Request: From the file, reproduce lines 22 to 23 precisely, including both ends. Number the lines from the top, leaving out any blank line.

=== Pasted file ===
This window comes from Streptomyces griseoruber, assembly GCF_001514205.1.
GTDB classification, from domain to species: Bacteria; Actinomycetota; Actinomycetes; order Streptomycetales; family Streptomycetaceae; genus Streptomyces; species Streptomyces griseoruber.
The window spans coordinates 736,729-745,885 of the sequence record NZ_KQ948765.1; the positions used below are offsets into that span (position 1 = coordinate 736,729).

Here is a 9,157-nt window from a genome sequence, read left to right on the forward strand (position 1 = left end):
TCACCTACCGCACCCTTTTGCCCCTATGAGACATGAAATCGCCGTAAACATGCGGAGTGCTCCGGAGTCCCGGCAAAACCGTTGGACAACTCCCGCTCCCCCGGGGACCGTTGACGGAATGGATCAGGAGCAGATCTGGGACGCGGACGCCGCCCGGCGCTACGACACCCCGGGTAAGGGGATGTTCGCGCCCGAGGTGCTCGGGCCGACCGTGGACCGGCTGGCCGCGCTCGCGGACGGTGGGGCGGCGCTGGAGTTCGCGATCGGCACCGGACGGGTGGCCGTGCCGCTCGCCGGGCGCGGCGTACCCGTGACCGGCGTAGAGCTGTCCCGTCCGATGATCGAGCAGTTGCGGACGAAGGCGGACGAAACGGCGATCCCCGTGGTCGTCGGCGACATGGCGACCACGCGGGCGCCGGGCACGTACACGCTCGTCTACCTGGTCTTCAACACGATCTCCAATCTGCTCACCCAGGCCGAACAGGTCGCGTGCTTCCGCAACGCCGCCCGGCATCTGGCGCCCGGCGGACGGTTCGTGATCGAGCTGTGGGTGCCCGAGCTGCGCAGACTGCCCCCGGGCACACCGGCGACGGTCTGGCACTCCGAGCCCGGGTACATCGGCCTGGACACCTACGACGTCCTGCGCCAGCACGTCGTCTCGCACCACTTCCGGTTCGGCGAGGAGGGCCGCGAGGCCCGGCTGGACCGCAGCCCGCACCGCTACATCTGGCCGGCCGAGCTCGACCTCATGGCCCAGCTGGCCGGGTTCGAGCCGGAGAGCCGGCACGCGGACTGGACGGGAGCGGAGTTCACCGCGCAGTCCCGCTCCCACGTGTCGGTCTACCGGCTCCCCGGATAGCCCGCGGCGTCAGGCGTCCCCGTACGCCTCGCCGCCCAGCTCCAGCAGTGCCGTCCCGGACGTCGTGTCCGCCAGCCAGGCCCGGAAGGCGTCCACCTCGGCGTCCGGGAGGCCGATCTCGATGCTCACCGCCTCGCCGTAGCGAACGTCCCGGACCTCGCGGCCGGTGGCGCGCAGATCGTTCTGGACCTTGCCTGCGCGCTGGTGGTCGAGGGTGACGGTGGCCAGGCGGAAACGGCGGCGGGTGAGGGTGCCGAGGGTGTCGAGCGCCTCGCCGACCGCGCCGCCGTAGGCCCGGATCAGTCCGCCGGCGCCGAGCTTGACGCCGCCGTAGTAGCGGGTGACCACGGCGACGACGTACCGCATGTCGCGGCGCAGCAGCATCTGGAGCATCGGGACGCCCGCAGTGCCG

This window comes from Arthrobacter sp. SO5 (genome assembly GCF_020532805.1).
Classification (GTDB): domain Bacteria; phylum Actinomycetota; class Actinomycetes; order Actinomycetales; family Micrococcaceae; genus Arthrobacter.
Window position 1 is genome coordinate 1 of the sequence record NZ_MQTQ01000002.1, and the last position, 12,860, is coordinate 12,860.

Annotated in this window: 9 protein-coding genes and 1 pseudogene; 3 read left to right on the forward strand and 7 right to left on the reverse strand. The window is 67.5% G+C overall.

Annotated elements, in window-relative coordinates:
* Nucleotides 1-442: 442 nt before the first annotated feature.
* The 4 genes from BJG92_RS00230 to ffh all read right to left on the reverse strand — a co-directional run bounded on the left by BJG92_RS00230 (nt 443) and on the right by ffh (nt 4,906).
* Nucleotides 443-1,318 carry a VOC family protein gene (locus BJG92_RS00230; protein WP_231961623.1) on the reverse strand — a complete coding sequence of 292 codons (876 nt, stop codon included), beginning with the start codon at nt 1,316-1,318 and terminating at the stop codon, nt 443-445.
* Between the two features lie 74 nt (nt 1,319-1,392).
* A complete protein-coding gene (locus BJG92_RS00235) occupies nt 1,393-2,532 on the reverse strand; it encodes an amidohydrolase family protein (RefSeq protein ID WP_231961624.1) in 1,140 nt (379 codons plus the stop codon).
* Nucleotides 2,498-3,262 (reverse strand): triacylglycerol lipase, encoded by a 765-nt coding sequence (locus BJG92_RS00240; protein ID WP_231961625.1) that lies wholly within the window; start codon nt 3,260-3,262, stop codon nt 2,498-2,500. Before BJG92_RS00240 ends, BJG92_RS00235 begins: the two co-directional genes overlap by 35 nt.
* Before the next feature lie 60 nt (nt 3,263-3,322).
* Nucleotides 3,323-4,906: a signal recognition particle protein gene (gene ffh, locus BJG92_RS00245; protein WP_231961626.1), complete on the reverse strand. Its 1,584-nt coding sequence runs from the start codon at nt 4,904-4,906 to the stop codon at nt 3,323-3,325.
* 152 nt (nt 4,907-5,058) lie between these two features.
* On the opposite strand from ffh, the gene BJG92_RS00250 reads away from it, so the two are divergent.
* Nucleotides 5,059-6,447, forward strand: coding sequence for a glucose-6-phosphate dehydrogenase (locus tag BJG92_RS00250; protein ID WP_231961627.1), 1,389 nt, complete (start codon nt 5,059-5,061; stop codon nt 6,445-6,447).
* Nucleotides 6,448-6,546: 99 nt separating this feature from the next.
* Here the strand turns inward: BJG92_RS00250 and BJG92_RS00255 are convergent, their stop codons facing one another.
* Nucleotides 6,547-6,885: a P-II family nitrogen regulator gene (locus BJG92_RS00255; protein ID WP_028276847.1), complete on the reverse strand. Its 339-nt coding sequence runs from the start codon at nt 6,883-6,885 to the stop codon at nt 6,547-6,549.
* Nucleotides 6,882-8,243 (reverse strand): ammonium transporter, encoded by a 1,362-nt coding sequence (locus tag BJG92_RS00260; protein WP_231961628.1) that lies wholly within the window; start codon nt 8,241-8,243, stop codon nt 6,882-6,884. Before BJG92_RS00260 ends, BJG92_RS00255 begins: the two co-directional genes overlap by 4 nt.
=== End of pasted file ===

* Nucleotides 6,448-6,546: 99 nt separating this feature from the next.
* Here the strand turns inward: BJG92_RS00250 and BJG92_RS00255 are convergent, their stop codons facing one another.